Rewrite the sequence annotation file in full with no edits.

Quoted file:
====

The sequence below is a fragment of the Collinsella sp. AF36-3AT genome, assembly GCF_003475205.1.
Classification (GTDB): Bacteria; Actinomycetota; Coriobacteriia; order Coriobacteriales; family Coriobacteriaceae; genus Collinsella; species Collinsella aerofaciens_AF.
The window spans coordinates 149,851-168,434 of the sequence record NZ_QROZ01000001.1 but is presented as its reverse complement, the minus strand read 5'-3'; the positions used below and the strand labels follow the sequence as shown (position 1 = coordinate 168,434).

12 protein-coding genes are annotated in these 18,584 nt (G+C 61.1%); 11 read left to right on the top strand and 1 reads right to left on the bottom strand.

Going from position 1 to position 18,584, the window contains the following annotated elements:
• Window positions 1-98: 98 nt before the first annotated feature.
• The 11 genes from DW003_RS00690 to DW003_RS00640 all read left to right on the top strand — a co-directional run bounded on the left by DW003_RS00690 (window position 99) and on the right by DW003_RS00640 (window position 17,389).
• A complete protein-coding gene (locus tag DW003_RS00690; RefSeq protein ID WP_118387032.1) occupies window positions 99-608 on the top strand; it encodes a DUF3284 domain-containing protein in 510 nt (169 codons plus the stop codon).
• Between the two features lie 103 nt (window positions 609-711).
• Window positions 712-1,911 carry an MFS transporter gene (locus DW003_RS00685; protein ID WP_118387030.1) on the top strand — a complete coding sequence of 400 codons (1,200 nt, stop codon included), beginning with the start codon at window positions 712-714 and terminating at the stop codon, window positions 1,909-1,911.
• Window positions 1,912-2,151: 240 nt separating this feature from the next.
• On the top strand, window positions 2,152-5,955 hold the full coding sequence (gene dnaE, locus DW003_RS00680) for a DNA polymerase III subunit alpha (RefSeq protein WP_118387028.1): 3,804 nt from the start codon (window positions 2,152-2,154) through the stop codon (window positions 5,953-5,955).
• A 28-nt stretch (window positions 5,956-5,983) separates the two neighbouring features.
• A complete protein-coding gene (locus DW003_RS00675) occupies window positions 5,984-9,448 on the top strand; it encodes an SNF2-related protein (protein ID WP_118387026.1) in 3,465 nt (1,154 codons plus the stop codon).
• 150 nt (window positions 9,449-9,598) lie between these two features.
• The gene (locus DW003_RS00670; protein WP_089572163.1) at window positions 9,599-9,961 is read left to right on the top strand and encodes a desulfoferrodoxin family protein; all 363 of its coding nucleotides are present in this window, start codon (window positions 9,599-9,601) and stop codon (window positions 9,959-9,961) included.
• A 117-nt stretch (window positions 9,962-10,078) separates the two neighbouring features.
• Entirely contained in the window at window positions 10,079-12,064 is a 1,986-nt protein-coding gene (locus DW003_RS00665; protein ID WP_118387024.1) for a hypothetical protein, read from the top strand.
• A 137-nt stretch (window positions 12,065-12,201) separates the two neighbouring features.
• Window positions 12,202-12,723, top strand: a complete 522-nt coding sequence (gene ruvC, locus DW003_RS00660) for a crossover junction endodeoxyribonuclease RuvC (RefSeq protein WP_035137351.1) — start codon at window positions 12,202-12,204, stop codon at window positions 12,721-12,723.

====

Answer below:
The sequence below is a fragment of the Collinsella sp. AF36-3AT genome, assembly GCF_003475205.1.
Classification (GTDB): Bacteria; Actinomycetota; Coriobacteriia; order Coriobacteriales; family Coriobacteriaceae; genus Collinsella; species Collinsella aerofaciens_AF.
The window spans coordinates 149,851-168,434 of the sequence record NZ_QROZ01000001.1 but is presented as its reverse complement, the minus strand read 5'-3'; the positions used below and the strand labels follow the sequence as shown (position 1 = coordinate 168,434).

12 protein-coding genes are annotated in these 18,584 nt (G+C 61.1%); 11 read left to right on the top strand and 1 reads right to left on the bottom strand.

Going from position 1 to position 18,584, the window contains the following annotated elements:
• Window positions 1-98: 98 nt before the first annotated feature.
• The 11 genes from DW003_RS00690 to DW003_RS00640 all read left to right on the top strand — a co-directional run bounded on the left by DW003_RS00690 (window position 99) and on the right by DW003_RS00640 (window position 17,389).
• A complete protein-coding gene (locus tag DW003_RS00690; RefSeq protein ID WP_118387032.1) occupies window positions 99-608 on the top strand; it encodes a DUF3284 domain-containing protein in 510 nt (169 codons plus the stop codon).
• Between the two features lie 103 nt (window positions 609-711).
• Window positions 712-1,911 carry an MFS transporter gene (locus DW003_RS00685; protein ID WP_118387030.1) on the top strand — a complete coding sequence of 400 codons (1,200 nt, stop codon included), beginning with the start codon at window positions 712-714 and terminating at the stop codon, window positions 1,909-1,911.
• Window positions 1,912-2,151: 240 nt separating this feature from the next.
• On the top strand, window positions 2,152-5,955 hold the full coding sequence (gene dnaE, locus DW003_RS00680) for a DNA polymerase III subunit alpha (RefSeq protein WP_118387028.1): 3,804 nt from the start codon (window positions 2,152-2,154) through the stop codon (window positions 5,953-5,955).
• A 28-nt stretch (window positions 5,956-5,983) separates the two neighbouring features.
• A complete protein-coding gene (locus DW003_RS00675) occupies window positions 5,984-9,448 on the top strand; it encodes an SNF2-related protein (protein ID WP_118387026.1) in 3,465 nt (1,154 codons plus the stop codon).
• 150 nt (window positions 9,449-9,598) lie between these two features.
• The gene (locus DW003_RS00670; protein WP_089572163.1) at window positions 9,599-9,961 is read left to right on the top strand and encodes a desulfoferrodoxin family protein; all 363 of its coding nucleotides are present in this window, start codon (window positions 9,599-9,601) and stop codon (window positions 9,959-9,961) included.
• A 117-nt stretch (window positions 9,962-10,078) separates the two neighbouring features.
• Entirely contained in the window at window positions 10,079-12,064 is a 1,986-nt protein-coding gene (locus DW003_RS00665; protein ID WP_118387024.1) for a hypothetical protein, read from the top strand.
• A 137-nt stretch (window positions 12,065-12,201) separates the two neighbouring features.
• Window positions 12,202-12,723, top strand: a complete 522-nt coding sequence (gene ruvC, locus DW003_RS00660) for a crossover junction endodeoxyribonuclease RuvC (RefSeq protein WP_035137351.1) — start codon at window positions 12,202-12,204, stop codon at window positions 12,721-12,723.